An Investigation of in Ovo Electroporation and High Titer Viral Injection Gene Transfer Methods in the Study of the Dorsal-Ventral Patterning of the Forebrain of Chick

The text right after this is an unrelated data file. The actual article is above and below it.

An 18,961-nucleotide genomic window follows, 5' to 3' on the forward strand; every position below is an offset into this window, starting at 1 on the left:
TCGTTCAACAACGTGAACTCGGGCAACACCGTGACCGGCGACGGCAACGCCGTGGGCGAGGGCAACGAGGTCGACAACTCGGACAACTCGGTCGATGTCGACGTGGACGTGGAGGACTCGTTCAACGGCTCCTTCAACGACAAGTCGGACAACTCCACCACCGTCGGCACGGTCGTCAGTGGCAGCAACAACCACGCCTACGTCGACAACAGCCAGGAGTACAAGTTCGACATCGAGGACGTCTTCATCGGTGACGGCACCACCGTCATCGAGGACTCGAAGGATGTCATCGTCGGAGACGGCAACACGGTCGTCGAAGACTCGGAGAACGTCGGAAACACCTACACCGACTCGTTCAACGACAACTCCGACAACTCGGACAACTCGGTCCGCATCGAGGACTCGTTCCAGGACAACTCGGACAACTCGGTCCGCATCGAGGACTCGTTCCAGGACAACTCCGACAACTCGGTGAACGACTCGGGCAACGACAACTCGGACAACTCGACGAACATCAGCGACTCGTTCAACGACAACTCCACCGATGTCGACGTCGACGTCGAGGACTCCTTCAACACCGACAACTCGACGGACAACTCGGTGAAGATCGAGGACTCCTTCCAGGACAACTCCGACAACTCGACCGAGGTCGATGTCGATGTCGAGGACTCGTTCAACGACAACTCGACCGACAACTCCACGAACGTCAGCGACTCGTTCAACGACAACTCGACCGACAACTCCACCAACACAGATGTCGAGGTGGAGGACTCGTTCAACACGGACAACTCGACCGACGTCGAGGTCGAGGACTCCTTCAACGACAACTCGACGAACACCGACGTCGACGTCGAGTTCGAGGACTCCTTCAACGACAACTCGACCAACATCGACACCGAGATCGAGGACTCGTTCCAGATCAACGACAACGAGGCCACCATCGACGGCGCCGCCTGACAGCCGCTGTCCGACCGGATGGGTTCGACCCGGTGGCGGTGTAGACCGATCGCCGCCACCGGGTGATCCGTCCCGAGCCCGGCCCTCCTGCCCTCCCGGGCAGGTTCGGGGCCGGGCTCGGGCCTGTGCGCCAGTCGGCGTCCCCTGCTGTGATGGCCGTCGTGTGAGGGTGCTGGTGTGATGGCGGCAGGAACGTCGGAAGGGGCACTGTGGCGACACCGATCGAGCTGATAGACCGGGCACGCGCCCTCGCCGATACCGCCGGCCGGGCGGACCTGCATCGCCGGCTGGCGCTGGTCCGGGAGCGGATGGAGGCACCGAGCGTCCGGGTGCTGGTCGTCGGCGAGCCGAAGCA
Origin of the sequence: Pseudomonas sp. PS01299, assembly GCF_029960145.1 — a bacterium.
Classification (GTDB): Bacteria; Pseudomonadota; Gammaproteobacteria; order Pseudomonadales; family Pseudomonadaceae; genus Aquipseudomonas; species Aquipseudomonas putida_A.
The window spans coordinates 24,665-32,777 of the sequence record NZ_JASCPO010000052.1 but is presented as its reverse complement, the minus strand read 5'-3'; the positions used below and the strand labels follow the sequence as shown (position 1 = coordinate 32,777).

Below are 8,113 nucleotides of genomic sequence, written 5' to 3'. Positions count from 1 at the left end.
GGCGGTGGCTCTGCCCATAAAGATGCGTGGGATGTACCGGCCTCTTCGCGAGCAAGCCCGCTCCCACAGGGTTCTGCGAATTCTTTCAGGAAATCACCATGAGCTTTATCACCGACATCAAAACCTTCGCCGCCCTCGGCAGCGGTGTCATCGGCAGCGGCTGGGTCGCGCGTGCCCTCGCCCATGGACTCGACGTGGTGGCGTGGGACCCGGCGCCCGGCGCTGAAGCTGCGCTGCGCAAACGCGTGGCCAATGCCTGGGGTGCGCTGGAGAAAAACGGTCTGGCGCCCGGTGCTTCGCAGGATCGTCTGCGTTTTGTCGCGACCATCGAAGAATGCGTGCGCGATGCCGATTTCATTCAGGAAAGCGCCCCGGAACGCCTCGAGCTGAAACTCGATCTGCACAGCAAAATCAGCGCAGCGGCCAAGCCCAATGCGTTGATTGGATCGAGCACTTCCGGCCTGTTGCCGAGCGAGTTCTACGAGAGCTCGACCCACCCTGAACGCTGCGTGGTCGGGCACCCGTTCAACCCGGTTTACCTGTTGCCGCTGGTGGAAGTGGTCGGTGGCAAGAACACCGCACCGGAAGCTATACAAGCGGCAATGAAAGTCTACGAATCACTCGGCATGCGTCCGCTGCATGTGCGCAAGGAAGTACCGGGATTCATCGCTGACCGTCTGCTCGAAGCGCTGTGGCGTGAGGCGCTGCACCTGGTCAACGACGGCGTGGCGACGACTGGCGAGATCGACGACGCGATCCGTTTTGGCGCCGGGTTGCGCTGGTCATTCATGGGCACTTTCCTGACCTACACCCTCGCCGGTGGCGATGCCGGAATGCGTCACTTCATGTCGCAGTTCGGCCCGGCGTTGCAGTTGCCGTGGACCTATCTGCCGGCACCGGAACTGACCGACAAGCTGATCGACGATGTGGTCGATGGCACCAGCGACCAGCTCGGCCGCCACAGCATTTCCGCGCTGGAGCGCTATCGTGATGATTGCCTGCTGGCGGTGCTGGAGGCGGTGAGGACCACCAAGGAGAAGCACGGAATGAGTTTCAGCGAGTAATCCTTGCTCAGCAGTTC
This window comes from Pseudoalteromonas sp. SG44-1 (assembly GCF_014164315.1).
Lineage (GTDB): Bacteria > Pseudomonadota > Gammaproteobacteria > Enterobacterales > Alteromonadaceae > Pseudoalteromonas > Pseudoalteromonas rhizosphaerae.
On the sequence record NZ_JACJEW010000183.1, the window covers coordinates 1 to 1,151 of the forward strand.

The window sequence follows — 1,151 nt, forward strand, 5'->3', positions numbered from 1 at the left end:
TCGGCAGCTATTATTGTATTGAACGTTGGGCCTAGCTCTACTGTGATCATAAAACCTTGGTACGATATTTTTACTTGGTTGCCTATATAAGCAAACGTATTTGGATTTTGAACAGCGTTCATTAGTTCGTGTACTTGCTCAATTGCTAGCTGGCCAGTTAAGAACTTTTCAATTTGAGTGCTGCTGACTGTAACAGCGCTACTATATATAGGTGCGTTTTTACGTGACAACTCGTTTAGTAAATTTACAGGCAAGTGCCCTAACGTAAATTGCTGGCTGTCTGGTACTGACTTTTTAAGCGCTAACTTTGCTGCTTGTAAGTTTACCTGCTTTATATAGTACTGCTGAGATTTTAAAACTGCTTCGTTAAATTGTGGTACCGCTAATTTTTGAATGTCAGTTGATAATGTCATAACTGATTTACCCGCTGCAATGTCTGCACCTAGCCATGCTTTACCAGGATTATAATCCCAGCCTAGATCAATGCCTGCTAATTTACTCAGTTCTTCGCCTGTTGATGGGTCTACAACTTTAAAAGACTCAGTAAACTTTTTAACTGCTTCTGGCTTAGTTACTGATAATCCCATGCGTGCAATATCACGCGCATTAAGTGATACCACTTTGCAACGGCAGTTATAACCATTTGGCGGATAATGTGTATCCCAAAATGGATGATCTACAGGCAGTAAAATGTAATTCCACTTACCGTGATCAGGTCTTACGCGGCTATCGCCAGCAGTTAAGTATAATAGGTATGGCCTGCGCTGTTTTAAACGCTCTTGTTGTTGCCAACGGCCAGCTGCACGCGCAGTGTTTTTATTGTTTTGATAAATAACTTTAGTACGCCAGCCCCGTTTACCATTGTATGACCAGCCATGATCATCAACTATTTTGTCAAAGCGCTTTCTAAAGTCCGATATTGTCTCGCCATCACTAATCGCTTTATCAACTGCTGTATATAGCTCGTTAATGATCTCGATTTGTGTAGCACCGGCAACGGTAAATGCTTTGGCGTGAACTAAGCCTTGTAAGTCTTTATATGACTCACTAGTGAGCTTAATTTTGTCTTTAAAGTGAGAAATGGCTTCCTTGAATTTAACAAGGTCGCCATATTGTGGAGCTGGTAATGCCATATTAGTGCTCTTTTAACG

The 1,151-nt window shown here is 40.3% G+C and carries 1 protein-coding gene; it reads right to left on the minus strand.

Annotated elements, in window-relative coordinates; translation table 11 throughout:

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Signaling centers in the developing vertebrate brain are responsible for determination of dorsal or ventral characteristics of neural tube cells. These characteristics will eventually determine the final functions of the neuronal cell. Bone morphological proteins (Bmp) expressed in the roof plate, act as dorsalizing signals in the neural tube, patterning cells to dorsal fate. Antagonistically, centers such as the notochord and floor plate express sonic hedgehog (Shh), a powerful ventral patterning protein signal that competes with Bmp activity. A method to study these signals is to antagonize them and visualize effects in neural tissue by in situ hybridization. Dominant-negative Bmp Receptor 1 B, a mutant inhibitor of Bmp activity, can be transferred into neural tissue in order to see these effects. Two methods that have found success in gene transfer are in ovo electroporation and viral injection. Electroporation allows genes contained in plasmid vectors to be directed to specific points in tissue. The expression of the novel gene by the embryo is quick, but short term. Conversely, viral injection allows a gene contained in a retroviral vector to be spread by infection throughout the neural cavity. The expression of a gene takes longer to begin, but is permanent. In this study, we explored the signaling involved in dorsal-ventral patterning by utilizing these two methods. We found that electroporation of the human Efx plasmid with a ligated alkaline phosphatase gene, gave semi-satisfactory results. The electroporations were inconsistent in success, giving weak and imprecise direction of protein expression. We did not succeed in electroporating a retroviral based vector, RCAS, into the neural tissue, most likely due to the vector's large size along with poor electrodes. A noggin/pXex construct was made to replace the RCAS as another possible vector for electroporation. Dominant-negative BMPR-IB viral stocks concentrated 6-10x and injected into day two neural tube gave a high concentration of infection in growing cells. Further, dorsal tissue based choroid plexus formation was slightly deterred by the BMPR-IB; however, not the extent expected. It was concluded that viral injections must occur at an earlier age to see greater effects. Both methods can act as efficient methods of forebrain study in the chick.